Reminiscent of Se7en,
this thriller stars Cuba Gooding Jr. (Best Actor in a Supporting Role,
Jerry Maguire) as Lewis Hicks, a crime writer who has
definitely hit the bottom of the barrel after his separation with his
wife. Without much going in his life, Hicks continues to investigate
real-world crimes to continue writing when he's not drinking.
Fortunately for Hicks,
he is well connected with law enforcement who on occasion have given him
some information to assist with his writing. Things soon turn even worse
for Hicks when he crosses paths with Keech (Neal McDonough), a serial
killer who brings our crime writer into his game.
However when Hicks
discovers the newly mutilated body of this new girlfriend, he uncovers
the killers journals that lists a string of murders that have yet to
have happened. As he uncovers more, his investigation soon leads him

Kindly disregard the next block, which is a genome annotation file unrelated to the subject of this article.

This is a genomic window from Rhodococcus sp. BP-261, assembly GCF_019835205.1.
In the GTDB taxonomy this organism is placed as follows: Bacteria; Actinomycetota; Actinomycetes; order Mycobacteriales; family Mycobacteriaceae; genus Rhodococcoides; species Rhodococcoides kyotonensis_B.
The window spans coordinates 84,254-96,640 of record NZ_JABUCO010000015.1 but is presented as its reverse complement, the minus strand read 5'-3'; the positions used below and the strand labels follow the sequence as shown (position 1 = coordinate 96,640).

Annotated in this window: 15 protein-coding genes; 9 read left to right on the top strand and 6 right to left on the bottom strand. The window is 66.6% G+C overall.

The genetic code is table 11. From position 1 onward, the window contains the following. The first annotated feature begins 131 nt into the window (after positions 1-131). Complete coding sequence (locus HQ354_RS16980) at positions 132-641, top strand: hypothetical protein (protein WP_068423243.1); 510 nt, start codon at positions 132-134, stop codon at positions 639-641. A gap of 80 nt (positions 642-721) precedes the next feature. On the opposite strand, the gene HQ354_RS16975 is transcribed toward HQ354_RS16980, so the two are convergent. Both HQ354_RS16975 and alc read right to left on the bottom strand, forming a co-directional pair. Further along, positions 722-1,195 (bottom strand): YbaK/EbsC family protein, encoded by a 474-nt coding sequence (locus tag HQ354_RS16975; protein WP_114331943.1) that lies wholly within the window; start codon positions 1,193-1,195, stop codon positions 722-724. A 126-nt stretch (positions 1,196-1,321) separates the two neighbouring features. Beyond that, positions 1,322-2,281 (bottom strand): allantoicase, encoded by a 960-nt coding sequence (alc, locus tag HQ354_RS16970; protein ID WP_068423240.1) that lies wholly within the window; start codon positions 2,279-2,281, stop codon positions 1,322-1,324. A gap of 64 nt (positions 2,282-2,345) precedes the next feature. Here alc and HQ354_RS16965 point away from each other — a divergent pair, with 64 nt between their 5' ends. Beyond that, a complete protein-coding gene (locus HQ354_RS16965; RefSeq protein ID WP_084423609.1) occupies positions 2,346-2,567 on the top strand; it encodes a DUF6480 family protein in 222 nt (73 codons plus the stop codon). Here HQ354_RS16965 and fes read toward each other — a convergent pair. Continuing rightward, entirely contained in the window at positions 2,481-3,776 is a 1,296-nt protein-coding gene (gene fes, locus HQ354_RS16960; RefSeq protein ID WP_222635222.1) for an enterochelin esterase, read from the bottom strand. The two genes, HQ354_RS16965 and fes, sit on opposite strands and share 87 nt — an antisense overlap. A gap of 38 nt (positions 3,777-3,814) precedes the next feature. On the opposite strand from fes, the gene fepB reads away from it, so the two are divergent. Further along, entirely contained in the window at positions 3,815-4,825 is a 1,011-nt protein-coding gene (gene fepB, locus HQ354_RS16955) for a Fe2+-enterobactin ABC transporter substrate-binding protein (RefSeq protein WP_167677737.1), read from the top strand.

into a prime suspect of law officials as he must find the killer before the
unsurmountable evidence buries him once and for all.
The unfortunate aspect
of Ticking Clock is that the movie puts all its cards on the table way
too soon as all the characters have been established that forces the
movie to become a game of cat and mouse as opposed to a real
psychological thriller. Best described, Ticking Clock
is filler move that never tries to break its clichéd premise and tries a
little too hard for its own good, especially with its loose plot holes
and even the actors who seem to be somewhere else.
The video quality of Ticking Clock is quite a dark movie in terms of its
settings but the images are sharp and clear. Colours when used are
bright and we could only detect a few errors that did not deter from the
film. Audio is good, although there are no real stand-out moments.
Levels are quite perfect and work well with the dialogue, music and
sound effects. There are no special features included in this release.
All in all, Ticking
Clock feels like a standard thriller telemovie that unfortunately let
the cat out of the bag too early.